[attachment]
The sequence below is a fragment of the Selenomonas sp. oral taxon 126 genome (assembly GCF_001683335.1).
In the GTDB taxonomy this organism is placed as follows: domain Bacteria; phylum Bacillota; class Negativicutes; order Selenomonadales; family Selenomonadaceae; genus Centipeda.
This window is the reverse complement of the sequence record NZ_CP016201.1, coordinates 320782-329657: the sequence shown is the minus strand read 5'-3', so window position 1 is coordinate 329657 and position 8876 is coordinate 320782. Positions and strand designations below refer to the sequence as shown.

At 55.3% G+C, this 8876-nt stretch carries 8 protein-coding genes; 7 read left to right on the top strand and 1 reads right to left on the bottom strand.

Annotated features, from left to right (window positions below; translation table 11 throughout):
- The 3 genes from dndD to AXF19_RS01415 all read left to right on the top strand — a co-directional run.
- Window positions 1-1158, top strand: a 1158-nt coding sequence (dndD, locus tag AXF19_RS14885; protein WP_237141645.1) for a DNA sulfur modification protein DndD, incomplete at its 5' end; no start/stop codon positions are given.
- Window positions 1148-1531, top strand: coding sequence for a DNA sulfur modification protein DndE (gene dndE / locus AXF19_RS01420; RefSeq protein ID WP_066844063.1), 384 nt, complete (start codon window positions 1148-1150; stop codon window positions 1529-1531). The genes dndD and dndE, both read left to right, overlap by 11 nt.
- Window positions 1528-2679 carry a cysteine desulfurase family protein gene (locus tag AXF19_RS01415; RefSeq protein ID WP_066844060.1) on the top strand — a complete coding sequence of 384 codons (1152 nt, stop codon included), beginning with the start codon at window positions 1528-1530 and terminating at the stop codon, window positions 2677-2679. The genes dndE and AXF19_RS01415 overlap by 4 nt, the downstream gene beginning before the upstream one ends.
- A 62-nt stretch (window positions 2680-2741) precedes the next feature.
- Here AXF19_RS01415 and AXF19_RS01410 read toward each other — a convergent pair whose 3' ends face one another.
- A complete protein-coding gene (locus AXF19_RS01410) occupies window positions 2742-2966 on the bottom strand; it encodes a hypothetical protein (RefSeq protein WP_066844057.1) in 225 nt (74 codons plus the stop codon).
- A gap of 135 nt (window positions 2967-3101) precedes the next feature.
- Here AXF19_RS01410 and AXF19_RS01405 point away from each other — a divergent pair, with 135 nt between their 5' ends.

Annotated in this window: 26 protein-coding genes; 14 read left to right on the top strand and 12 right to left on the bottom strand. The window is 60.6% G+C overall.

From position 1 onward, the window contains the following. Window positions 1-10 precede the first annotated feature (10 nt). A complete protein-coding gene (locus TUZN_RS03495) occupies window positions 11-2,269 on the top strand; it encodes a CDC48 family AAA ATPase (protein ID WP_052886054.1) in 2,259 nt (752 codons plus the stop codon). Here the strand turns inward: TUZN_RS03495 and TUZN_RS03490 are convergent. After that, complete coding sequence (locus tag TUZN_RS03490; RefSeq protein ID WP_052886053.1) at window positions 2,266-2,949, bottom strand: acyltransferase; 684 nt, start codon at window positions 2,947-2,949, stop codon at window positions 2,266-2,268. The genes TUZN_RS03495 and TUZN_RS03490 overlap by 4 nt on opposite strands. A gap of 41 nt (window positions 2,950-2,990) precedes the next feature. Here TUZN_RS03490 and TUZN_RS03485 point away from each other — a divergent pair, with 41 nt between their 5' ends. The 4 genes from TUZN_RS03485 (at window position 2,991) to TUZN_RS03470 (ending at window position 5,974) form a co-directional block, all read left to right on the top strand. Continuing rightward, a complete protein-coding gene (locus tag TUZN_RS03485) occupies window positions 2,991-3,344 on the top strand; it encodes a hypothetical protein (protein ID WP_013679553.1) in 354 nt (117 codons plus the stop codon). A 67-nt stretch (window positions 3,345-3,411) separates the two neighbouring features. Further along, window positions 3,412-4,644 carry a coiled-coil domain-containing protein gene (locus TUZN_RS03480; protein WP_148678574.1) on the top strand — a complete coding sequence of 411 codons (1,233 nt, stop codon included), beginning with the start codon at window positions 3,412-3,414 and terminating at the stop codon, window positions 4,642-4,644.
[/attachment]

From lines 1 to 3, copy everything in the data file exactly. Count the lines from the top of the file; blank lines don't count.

The sequence below is a fragment of the Selenomonas sp. oral taxon 126 genome (assembly GCF_001683335.1).
In the GTDB taxonomy this organism is placed as follows: domain Bacteria; phylum Bacillota; class Negativicutes; order Selenomonadales; family Selenomonadaceae; genus Centipeda.
This window is the reverse complement of the sequence record NZ_CP016201.1, coordinates 320782-329657: the sequence shown is the minus strand read 5'-3', so window position 1 is coordinate 329657 and position 8876 is coordinate 320782. Positions and strand designations below refer to the sequence as shown.